Tuesday, January 3, 2017

Mental distractions

Hey Awesomites!

Let me ask you a question.. how much focused you are during your study time? Well, as a medical student you try your best to focus on what is written in the book and in making your own notes. You are not aware of your surroundings anymore. Someone comes nearby and calls you or sits just beside you but still your eyes are on those words and difficult medical terms of the diseases and syndromes and the drugs used to treat them. This is called Change blindness, a perceptual phenomenon that occurs when you don't notice a major change in the environment because you are too focused on one particular thing.

Let me give you another example. A young guy is standing in a long queue at a place while some people arrive from the opposite side. He starts staring on a cute little child who was looking at him too. They share smiles, and eye contact for several minutes while the mother carrying the child moves on. The guy just stands still there and is not aware of the surroundings when other people behind shout at him because he is not moving forward or letting them go. All of a sudden he realizes where he is and so walks ahead. This transient moment is the change blindness. :D
Note: Even maintaining an eye- contact with someone, even a child in this case may prove strenuous for the brain especially during reasoning and verbal processing and so is itself a distraction (distracting the young guy from the queue and instead focusing on that child). That is why we periodically avert our eyes during conversations.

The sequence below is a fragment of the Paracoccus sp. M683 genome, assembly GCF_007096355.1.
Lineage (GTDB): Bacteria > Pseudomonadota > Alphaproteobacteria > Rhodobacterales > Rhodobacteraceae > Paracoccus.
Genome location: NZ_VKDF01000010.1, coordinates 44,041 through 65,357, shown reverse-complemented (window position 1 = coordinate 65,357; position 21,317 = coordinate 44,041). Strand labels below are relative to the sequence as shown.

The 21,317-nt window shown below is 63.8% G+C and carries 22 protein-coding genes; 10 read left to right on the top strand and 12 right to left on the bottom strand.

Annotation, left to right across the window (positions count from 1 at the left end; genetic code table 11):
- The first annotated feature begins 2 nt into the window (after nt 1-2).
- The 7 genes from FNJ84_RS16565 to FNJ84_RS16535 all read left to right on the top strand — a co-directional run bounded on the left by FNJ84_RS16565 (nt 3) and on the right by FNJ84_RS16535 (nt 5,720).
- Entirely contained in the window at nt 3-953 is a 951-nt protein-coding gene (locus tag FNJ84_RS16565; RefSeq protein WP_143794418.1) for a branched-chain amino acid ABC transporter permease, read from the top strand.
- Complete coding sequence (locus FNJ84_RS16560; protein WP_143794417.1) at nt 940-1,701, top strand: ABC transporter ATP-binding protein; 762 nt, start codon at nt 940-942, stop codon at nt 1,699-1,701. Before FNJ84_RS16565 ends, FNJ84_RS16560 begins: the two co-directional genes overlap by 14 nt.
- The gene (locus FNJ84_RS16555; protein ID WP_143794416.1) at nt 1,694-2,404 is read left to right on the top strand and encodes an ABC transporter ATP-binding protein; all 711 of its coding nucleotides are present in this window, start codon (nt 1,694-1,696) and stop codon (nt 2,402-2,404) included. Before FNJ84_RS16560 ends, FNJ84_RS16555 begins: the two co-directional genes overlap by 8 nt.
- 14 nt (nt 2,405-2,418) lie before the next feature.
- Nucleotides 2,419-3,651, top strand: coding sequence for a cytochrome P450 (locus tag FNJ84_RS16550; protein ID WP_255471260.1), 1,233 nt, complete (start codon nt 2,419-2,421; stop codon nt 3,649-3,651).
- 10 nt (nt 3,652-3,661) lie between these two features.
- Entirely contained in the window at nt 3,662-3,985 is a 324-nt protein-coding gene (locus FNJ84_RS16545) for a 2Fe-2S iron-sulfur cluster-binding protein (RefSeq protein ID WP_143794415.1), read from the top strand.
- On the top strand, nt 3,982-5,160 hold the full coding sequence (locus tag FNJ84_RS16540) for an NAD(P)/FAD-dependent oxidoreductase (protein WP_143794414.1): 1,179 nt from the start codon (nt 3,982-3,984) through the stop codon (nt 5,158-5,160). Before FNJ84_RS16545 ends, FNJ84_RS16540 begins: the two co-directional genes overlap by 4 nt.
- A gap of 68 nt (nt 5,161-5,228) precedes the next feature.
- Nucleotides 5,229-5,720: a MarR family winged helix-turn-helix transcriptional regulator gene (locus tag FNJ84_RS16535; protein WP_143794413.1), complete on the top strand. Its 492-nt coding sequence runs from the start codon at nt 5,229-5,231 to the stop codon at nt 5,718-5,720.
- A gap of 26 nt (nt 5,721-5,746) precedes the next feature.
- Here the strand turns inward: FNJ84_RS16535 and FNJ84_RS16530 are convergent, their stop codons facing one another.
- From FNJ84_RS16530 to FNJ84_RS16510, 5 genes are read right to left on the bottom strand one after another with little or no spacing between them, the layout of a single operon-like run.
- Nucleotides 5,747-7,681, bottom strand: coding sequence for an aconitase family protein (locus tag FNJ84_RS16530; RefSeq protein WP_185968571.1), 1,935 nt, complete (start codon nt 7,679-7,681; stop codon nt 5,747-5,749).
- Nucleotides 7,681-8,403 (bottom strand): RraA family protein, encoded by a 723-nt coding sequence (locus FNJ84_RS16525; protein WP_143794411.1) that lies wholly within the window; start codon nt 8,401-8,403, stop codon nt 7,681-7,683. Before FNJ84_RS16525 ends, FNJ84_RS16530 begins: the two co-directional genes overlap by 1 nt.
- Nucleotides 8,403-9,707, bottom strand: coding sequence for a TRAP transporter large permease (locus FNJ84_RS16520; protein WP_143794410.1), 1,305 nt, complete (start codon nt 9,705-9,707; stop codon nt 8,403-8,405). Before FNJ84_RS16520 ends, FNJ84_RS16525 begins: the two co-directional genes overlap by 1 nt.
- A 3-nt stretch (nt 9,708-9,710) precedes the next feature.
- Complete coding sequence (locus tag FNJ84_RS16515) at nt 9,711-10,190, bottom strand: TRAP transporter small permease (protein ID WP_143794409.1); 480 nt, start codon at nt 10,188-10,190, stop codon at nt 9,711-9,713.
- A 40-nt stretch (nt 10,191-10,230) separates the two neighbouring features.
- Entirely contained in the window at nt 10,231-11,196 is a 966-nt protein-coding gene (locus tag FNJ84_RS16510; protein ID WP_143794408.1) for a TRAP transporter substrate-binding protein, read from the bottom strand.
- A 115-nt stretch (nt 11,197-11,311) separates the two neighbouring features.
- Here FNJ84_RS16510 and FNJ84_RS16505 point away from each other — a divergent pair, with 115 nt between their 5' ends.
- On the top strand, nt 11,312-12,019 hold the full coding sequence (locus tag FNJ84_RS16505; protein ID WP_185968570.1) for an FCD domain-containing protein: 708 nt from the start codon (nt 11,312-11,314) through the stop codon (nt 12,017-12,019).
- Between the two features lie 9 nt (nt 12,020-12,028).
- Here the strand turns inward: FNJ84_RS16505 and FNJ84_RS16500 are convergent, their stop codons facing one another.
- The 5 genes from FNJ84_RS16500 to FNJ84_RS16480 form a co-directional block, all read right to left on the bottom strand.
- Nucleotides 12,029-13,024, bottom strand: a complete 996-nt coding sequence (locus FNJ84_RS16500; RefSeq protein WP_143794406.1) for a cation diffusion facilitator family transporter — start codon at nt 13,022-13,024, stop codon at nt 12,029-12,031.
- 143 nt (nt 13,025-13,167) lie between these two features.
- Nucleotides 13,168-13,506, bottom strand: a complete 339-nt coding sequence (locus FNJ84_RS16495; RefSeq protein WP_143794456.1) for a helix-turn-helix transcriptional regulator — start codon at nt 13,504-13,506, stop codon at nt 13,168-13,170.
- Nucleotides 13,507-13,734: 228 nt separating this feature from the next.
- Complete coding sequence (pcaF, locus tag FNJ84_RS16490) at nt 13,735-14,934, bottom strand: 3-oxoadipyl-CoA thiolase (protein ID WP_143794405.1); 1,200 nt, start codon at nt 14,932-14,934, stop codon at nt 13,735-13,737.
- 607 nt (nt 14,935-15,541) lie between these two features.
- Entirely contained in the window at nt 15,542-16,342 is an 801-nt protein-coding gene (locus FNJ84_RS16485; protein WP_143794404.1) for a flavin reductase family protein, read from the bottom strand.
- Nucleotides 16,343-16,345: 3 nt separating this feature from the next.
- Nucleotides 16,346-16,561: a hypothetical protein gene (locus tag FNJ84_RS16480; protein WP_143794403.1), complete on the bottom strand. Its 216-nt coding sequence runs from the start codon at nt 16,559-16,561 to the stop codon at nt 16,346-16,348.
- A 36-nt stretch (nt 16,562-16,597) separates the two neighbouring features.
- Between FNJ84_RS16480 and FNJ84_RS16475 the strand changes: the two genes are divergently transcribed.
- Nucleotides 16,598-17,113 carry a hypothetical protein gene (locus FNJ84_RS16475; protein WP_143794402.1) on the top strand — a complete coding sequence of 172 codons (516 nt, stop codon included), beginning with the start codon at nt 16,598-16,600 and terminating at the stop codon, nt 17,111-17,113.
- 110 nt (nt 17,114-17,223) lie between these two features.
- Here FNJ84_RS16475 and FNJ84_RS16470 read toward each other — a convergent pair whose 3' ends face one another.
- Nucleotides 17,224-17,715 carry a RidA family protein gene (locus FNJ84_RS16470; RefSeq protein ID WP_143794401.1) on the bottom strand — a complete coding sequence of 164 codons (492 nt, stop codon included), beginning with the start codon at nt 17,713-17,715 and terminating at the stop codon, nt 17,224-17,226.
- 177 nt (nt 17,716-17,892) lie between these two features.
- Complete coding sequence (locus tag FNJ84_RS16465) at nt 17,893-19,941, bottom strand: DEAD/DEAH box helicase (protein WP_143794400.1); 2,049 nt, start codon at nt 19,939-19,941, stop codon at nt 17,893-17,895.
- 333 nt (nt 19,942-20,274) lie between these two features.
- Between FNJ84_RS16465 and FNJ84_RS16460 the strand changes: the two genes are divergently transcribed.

During this particular moment this guy activated his visual association area (visual cortex) while looking at that child which meant he was just paying attention to the perceptual details (the depth of eyes of that child, cuteness, innocence, love).

On the other hand, the older adults may notice changes and patterns happening around while doing a particular task as well. Reduced focus (mental distractions) in the aging brain is responsible for the abstract thinking in them that is needed for problem solving and creative work.

In other words, the healthy aging people show thinking patterns that allow them to make connections among pieces of information that are right in front of them as well as information they have have encountered in the past. For example, an older adult involved in a conversation might pick up information on current road conditions from a television nearby, whereas a younger adult might be paying a closer attention to the conversation itself. Later on, the older adult might make use of the information from the TV broadcast while planning a route home. 

The study suggests that older adults tend to have more focused attention in the morning and more of the abstract thinking later in the day. College students on the other hand tend to have their peak attention in the afternoon or evening and are less focused in mornings.

Inability to remember details of major events or just the location of objects begins in early midlife (the 40s) which does not mean the brain function is deteriorating, instead it may be the result of the changing focus of brain on the particular information during the process of memory formation and its retrieval. The experiments on this study have concluded that the middle- aged and older adults don't really show the same level of visual cortex activation as the young do when they recall the information. Instead, their medial prefrontal cortex is activated, a part of the brain that is involved in learning associations between events and the corresponding adaptive responses. The mPFC likely relies on the hippocampus to support rapid learning and memory consolidation.


Thats all
- Jaskunwar Singh

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